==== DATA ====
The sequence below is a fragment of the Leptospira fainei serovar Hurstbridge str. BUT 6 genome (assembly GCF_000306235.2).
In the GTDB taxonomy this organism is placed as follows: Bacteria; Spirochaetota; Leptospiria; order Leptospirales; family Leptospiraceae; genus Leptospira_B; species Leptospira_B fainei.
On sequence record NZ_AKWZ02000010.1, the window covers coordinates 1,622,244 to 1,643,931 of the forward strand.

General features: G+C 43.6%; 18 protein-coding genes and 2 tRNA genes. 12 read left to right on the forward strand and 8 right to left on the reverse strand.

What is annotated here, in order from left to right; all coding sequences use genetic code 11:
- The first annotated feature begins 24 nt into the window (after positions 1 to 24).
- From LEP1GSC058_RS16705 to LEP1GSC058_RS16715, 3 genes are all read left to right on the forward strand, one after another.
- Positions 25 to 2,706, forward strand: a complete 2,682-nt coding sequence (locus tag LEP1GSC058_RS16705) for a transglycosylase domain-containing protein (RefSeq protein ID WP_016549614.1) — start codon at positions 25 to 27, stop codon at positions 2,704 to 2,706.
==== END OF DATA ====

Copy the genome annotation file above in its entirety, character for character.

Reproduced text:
The sequence below is a fragment of the Leptospira fainei serovar Hurstbridge str. BUT 6 genome (assembly GCF_000306235.2).
In the GTDB taxonomy this organism is placed as follows: Bacteria; Spirochaetota; Leptospiria; order Leptospirales; family Leptospiraceae; genus Leptospira_B; species Leptospira_B fainei.
On sequence record NZ_AKWZ02000010.1, the window covers coordinates 1,622,244 to 1,643,931 of the forward strand.

General features: G+C 43.6%; 18 protein-coding genes and 2 tRNA genes. 12 read left to right on the forward strand and 8 right to left on the reverse strand.

What is annotated here, in order from left to right; all coding sequences use genetic code 11:
- The first annotated feature begins 24 nt into the window (after positions 1 to 24).
- From LEP1GSC058_RS16705 to LEP1GSC058_RS16715, 3 genes are all read left to right on the forward strand, one after another.
- Positions 25 to 2,706, forward strand: a complete 2,682-nt coding sequence (locus tag LEP1GSC058_RS16705) for a transglycosylase domain-containing protein (RefSeq protein ID WP_016549614.1) — start codon at positions 25 to 27, stop codon at positions 2,704 to 2,706.